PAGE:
Yes, Blaine was a quiet little town of about 2,000 people and the last stop on the I-5 before entering Canada. Birch Bay is about a mile from the base but it was a resort area and was pretty much closed down after September. There was little to do for any young people so a lot of the airmen found a ride into Blaine just five miles away. There was a movie theater which I worked in, or the bar in the Cafe International. Due to boredom, many of the guys spent too much time there and I imagine were reminiscing about home, etc... Your Dad was one of them. He did not seem happy and often appeared to be melancholy. Now I understand why! BTW, he didn't spend all his money at the International as it seems to me that some of the younger men ran out of money soon after payday and your Dad was kind enough to loan them some. Maybe he'd been through the same thing! I can only imagine his joy and excitement when he was transferred to the Chicago area and therefore, closer to his Carol!
The guys worked shift work at the base so they tended to spend off -time with one another. Chuck was in radar maintenance and had just returned from Korea when he came to Blaine. About six months later, it was discovered that he should have gone to Sacramento to work on airplanes (needless to say there were none in Blaine). We were married in July and reported in at Sacto in August. I do recall some of the names of Mike's friends in the book but did not know them well.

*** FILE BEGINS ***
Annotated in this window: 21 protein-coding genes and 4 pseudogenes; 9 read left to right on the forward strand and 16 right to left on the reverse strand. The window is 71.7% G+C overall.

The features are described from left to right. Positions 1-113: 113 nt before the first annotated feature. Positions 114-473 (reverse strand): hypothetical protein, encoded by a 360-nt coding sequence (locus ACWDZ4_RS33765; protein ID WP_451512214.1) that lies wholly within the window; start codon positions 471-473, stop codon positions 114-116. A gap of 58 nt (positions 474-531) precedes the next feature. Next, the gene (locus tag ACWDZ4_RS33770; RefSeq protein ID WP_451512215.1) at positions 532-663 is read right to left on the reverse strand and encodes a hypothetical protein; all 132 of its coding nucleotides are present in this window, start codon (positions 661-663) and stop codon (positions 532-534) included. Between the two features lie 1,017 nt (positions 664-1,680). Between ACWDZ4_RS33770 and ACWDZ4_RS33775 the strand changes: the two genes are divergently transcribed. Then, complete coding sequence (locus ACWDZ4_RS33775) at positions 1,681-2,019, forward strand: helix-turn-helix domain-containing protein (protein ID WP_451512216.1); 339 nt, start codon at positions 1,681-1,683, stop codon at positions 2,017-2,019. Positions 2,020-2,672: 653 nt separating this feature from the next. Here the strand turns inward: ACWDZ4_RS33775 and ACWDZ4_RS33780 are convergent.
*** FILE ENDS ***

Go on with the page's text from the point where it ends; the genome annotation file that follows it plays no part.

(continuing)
Have you been contacted by any of the guys from the 757th who knew Mike? The only reason for giving me credit for his poem would be if by chance one of Chuck's buddies would read it and we might get in touch.
By the way, I thought you'd find it interesting that there were many, many marriages of local girls and airmen; two of my sisters and several girlfriends among them. Quite a number of men remained in Blaine for one reason or another, and many women became scattered across the country when they married. With Canada being so close, a number of men married women from there...